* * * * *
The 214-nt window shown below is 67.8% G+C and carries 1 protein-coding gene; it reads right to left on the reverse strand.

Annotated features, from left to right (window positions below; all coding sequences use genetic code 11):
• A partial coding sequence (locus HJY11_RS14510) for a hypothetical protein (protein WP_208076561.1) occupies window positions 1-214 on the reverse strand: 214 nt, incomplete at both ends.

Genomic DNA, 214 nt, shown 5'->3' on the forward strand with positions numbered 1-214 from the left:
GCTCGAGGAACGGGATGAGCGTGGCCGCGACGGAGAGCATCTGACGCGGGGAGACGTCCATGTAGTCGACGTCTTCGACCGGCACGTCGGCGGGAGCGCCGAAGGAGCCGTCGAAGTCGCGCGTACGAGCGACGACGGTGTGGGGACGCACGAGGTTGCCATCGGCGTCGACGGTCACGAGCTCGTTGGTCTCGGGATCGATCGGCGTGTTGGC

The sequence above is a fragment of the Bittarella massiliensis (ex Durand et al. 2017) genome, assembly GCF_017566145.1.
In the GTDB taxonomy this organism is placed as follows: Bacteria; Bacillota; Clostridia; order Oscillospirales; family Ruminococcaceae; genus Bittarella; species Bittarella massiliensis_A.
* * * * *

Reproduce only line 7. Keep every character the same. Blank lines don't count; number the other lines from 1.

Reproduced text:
In the GTDB taxonomy this organism is placed as follows: Bacteria; Bacillota; Clostridia; order Oscillospirales; family Ruminococcaceae; genus Bittarella; species Bittarella massiliensis_A.